Min, whose cult centers were Chemmis in the Delta and Koptos, was a deity of predynastic origin whose fetish was a thunderbolt. In early times Min was considered to be a sky-god, a supreme being whose title was Chief of Heaven. Until well into the Middle Kingdom, he was identified with the falcon-god Horus the Elder. He was called the son of Ra, or of Shu.
Min was above
all a god of fertility, worshipped by men as a bestower of sexual powers. As a
rain-god he personified the generative force in nature, especially the growth
immanent in grain. In representations of one of the important Min festivals, the
Pharaoh was shown hoeing the ground and watering the fields while Min looked on.
At the Min festival held at the beginning of the harvest season, the Pharaoh was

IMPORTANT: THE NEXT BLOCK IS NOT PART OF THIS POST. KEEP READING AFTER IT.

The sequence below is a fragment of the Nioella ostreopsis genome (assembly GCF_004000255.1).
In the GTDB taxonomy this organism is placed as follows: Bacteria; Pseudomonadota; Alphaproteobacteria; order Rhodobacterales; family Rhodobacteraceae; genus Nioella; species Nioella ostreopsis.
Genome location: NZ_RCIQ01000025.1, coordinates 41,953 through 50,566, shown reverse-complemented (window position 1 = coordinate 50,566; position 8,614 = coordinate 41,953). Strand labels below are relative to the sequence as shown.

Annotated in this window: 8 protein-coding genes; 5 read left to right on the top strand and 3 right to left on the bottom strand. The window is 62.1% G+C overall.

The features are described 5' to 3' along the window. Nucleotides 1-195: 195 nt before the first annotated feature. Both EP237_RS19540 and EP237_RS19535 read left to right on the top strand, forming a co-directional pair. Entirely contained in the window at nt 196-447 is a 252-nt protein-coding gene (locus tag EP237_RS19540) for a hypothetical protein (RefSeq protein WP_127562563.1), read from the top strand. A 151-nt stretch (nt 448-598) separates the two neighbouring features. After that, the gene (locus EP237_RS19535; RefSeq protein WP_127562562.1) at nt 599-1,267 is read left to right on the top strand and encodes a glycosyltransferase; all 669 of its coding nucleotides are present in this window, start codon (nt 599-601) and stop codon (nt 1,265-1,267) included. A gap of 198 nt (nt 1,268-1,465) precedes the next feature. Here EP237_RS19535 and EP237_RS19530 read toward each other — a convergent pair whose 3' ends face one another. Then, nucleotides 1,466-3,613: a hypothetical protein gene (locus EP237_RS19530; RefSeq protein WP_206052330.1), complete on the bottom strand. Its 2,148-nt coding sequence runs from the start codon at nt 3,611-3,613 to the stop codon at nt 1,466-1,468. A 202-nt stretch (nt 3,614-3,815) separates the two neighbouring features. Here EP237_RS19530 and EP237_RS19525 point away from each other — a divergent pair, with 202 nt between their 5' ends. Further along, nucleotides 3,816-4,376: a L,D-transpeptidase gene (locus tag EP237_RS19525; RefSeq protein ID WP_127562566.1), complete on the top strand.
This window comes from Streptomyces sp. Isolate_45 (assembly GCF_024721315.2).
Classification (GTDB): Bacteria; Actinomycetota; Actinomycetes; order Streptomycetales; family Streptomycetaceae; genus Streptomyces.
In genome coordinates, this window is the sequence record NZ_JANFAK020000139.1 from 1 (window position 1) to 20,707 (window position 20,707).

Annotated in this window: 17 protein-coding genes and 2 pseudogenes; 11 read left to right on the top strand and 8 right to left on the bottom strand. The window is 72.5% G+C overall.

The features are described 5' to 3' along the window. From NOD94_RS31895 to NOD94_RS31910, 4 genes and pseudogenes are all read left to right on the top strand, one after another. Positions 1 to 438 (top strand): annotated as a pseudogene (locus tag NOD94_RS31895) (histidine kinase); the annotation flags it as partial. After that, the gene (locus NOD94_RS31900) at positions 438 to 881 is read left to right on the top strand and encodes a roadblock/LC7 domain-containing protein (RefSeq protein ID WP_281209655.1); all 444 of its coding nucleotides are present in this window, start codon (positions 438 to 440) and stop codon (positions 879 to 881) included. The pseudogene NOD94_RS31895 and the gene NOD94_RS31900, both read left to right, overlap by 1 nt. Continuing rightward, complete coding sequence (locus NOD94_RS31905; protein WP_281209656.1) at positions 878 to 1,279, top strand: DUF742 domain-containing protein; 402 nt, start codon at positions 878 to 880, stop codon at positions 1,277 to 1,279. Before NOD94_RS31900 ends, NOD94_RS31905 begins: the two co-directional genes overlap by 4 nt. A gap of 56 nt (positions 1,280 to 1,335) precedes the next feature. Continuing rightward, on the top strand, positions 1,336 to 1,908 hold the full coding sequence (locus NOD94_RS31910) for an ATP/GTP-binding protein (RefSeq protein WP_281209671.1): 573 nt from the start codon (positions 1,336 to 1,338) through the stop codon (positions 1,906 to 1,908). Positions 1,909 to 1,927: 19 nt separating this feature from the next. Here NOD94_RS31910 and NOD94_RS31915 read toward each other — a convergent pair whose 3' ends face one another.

seen ceremonially reaping the grain. In the Middle Kingdom , Min was identified
with Horus son of Osiris through this connection with the Pharaoh as source of
abundance. When he begot his heir (ritually at the same festival) the Pharaoh
was again identified with Min. As Pharaohs were also said to be the sons of Ra,
Min came to be identified with the sun-god; and in the New Kingdom he was still
more closely linked with Amon-Ra. At this period Min became a very popular deity
and orgiastic festivals were held in his honour.
fertility associations, Min was well-known as Lord of the Eastern Desert, for he
was the tutelary deity of the caravan routes to the Red Sea which departed from
Koptos, passing through dangerous tribal lands. He was also called Lord of
Foreign Lands and was the protector of nomads and hunters.
represented as an ithyphallic bearded man, usually a statue with legs close
together in the archaic fashion, painted black. He wore the same headdress as
Amon, two tall feathers, and held one arm raised to brandish a scourge or a
thunderbolt. In the New Kingdom he was shown presiding over the harvest festival
in the form of his sacred animal, a white bull, which was often fed his special
plant, the lettuce, believed to have aphrodisiac properties.